With drought conditions still challenging California, Gov. Jerry Brown signed a $687 million relief package Saturday, including money for infrastructure improvements, emergency water shortages and aid to farmworkers.
Brown signed the emergency legislation two days after both houses of the Legislature approved the measure, with nearly unanimous support.
"Legislators across the aisle have now voted to help hard-pressed communities that face water shortages," Brown said in a prepared statement. "This legislation marks a crucial step - but Californians must continue to take every action possible to conserve water."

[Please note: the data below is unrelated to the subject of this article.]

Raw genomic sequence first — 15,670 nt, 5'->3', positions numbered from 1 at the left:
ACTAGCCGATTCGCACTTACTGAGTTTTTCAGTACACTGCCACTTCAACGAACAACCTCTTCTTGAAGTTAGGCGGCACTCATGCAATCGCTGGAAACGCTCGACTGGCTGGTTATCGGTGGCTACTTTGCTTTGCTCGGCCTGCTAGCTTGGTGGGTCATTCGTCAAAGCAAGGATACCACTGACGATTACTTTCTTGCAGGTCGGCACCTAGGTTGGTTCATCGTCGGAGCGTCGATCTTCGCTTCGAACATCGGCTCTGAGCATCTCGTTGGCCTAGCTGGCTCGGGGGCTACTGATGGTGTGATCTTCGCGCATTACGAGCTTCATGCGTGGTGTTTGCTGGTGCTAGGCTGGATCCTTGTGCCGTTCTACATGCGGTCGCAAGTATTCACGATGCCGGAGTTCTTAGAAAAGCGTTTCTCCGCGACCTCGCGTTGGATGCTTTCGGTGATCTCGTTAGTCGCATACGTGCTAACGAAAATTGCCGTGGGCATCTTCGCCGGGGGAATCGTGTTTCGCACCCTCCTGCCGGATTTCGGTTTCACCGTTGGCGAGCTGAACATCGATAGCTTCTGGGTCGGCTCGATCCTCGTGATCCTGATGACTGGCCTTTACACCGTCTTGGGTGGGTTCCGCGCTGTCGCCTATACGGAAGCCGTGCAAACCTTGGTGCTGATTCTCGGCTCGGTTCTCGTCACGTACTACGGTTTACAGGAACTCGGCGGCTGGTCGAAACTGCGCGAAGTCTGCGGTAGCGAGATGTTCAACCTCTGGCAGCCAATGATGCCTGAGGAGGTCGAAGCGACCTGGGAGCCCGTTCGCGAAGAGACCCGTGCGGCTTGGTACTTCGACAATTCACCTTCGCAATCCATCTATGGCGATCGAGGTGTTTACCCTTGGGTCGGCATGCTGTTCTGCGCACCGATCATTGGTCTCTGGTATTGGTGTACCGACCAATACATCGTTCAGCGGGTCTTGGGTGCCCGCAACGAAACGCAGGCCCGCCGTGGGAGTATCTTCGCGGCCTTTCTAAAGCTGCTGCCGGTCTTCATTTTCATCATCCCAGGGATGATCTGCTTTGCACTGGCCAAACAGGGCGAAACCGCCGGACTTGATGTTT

The legislation includes efforts to improve groundwater management and rainwater capture. It also allocates millions of dollars for communities at risk of running out of drinking water, and includes food and housing assistance for farmworkers whose fields have been laid fallow.
The measure also includes $1 million for a water conservation public awareness campaign.
There was never doubt Brown would sign the bill, which he and legislative leaders proposed just more than a week ago.
The vast majority of the funding, $549 million, comes from water and flood-prevention bonds voters approved in 2006, with smaller amounts from the state's greenhouse gas reduction program and general fund.
Brown declared a drought emergency in January, with the state suffering through a third dry year.
PHOTO: Aerial view of Folsom Lake looking northeast from near Beals Point on Thursday, December 26, 2013. The Sacramento Bee/Randall Benton